The MultiVersus hype is still strong, moving on from its rapturous release a few weeks ago. The game has a lot to offer for fans of the ridiculous collection of IP under the Warner Bros umbrella, and with news of more characters on the horizon, it looks like they’ll have more to look forward to. Even then, for a significant portion of the playerbase, the game is ripe for more. These creatives, artists, and memsters make up the MultiVersus Modding community.
However, the future of this community and all the momentum it gained due to a mix of the popularity of the platform fighter and the appeal of what they were creating is uncertain. This comes thanks to a rise in copyright strikes on published video content featuring mods, the main avenue creatives use to show off their modded works.
One such modder, who goes by JtheDuelist online, began creating mods around four years ago, where they created skins for Monster Hunter World, afterwards moving onto Guilty Gear: Strive and Final Fantasy 14 after cutting their teeth. They first got into MultiVersus after receiving a code for the alpha test prior to launch, and began their modding projects for the title after coming across others on modding website Gamebanana.
“I'd say the community is getting pretty popular,” J states over Twitter DMs. “The Discord server for MultiVersus modding is already over 1000 members and growing and the server has only been around for a couple of weeks now. Plus, it helps that some of the larger names from the Guilty Gear Strive scene like UltiMa647 and Aeryn are over there now as well. Community is rather friendly, albeit there’s a lot of meme-y stuff coming up”.
They, like numerous others, threw their hat into the MultiVersus modding ring with an early Lebron James skin, a throwback to an old joke where people were tearing the heads off Lebron action figures for the Space Jam movie.
“From what I can tell, people have been very positively receptive of it – I haven't seen anyone say anything bad about it. Not to mention the first couple of days, my phone's notifications were going crazy from how many people were hitting 'like' on the tweet for the mod, or retweeting it.”
It goes beyond hobbyists, too: some with their own channels dedicated to creating mods for video games also dove into MultiVersus. Enter Ghost, a modder with over two years of experience creating projects for games, beginning with Smash Ultimate before moving onto Mario Kart 8 Deluxe, Mario Party Superstars, Pokemon, and more.
“Oh I definitely went in knowing I want to mod it!," they explained. "I pretty much always try to mod a game that I enjoy, and seeing that this game was built with Unreal Engine 4, I knew modding it would be easy to set up! Then when Lebron was announced, I knew I had to drop everything and mod the game for sure.”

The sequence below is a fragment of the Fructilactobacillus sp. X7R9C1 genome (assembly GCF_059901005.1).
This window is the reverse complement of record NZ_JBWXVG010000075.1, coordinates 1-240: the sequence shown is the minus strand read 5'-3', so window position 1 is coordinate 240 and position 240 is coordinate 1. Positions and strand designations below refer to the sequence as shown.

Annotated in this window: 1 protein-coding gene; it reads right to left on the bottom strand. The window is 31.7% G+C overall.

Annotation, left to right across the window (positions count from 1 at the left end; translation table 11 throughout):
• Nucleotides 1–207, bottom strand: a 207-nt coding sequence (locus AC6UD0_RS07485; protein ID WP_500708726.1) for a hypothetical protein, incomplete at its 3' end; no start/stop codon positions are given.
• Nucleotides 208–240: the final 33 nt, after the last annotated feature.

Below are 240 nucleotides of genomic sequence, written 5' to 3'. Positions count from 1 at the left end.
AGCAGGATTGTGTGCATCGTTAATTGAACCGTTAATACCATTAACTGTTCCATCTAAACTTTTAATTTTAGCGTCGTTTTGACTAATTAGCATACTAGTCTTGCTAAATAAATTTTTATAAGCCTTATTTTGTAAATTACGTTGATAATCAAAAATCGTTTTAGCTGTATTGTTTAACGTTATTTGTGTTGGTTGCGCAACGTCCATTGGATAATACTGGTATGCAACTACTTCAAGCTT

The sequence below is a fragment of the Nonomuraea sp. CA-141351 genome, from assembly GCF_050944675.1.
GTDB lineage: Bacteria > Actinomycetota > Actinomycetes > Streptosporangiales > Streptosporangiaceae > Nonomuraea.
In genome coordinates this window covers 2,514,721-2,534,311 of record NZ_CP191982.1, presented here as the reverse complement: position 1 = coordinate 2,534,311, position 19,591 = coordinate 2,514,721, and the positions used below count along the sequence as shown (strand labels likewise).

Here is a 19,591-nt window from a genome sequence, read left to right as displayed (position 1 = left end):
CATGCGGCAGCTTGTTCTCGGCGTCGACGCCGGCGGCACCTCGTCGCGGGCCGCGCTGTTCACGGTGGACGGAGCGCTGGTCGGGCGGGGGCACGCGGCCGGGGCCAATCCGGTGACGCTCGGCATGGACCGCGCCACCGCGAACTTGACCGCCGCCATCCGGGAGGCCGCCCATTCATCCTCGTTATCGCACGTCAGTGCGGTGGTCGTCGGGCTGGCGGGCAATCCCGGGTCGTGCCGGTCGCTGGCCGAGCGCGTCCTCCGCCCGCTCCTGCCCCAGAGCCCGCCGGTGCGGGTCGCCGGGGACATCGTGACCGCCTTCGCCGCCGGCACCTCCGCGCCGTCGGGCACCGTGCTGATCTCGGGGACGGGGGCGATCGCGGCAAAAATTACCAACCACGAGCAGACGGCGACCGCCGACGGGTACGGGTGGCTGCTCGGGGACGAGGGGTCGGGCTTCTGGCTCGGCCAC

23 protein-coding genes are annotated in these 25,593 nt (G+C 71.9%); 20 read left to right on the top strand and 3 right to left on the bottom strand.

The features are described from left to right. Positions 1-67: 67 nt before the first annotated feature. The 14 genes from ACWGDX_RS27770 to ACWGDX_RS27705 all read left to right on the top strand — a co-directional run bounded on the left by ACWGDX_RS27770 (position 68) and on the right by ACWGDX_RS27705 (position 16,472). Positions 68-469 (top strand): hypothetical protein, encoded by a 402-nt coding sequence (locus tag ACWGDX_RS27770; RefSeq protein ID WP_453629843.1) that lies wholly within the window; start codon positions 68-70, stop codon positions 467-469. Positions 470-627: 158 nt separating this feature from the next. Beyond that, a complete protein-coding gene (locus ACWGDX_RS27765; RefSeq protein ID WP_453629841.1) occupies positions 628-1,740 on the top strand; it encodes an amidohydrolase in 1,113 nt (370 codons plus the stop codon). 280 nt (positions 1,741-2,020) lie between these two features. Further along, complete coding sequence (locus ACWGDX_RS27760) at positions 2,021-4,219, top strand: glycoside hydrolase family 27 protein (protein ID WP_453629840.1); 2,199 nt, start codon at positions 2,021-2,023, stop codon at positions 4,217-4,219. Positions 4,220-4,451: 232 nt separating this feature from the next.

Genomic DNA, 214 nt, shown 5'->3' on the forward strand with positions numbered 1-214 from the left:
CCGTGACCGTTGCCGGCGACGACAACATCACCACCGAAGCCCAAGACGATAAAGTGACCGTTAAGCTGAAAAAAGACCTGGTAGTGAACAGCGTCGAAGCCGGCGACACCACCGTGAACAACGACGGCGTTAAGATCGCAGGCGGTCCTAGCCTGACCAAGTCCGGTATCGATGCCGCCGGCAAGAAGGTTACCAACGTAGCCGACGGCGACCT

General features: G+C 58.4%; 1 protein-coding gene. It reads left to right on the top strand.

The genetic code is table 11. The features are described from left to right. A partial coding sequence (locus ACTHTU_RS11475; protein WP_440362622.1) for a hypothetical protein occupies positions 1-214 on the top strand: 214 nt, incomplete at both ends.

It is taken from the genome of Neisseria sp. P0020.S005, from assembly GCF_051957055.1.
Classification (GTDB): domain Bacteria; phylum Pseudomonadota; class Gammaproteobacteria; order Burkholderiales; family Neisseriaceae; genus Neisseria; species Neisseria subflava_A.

"I'm quite confident in my Ballin', you know." pic.twitter.com/IdnNI97IUx— Ghost (@GhostsSoup) July 28, 2022
As for why the scene has popped up so fast, Ghost gave us their thoughts on the surge of fan-made works. “Multiversus being new, being free, having a LOT of players (the most for a fighting game on steam from what I've heard), it being easy to mod, all add up together to help get attention for mods. Sadly this also means that a lot of low quality mods are/will be made, but it doesn't stop it from getting really good mods. Luckily Gamebanana, which is the current main website we upload MultiVersus mods to, has great options for sorting things so people can see the most downloaded/best mods and weed out the lower-quality ones.”
However, bring the recent concerns with DMCA strikes, and this positive outlook on creating mods for the game goes out the window. Game Director Tony Huynh confirmed that streaming with a modded client can result in strikes, which has thrown the entire scene into disarray. For now, the moderators in the MultiVersus modding discord has recommended not streaming or uploading videos of yourself playing with mods.
“It doesn't surprise me, but I'm still pretty upset that WB is doing this. I'll still make mods, but I’m for sure not working on any videos of them,” states Ghost. “Obviously they know people like skins, so us being able to make our own is really fun. With games like Smash, people love making videos or streaming with mods, to help make them stand out. Some skins being completely new characters also helps people play as characters that aren't in the game, and probably wont ever get in.”
“It's pretty much an unspoken rule with ANY game that has modding, but people dont mod in paid content. Games like League of Legends have mods, and as long as the skin isn't a paid skin being put over a default skin, there aren't any issues. League has been going on for YEARS with mods and players still buy their amazing skins. Videos on youtube and streams on twitch for Smash and League with custom skins doesn't hurt anyone. So WB (or whoever is there that is taking down this mod content) stopping people from being creative really stinks.”
So we’re in this murky, uncertain future when it comes to MultiVersus modding. While Tony Huynh has stated his intent to talk to the team that manages DMCA takedowns, we’ve yet to hear about any changes coming to the process. While sites like Gamebanana keep hosting MultiVersus mods, and people are still creating mods for the title, the breaks have absolutely been slammed down. Whether this’ll change for the better or worse remains to be seen.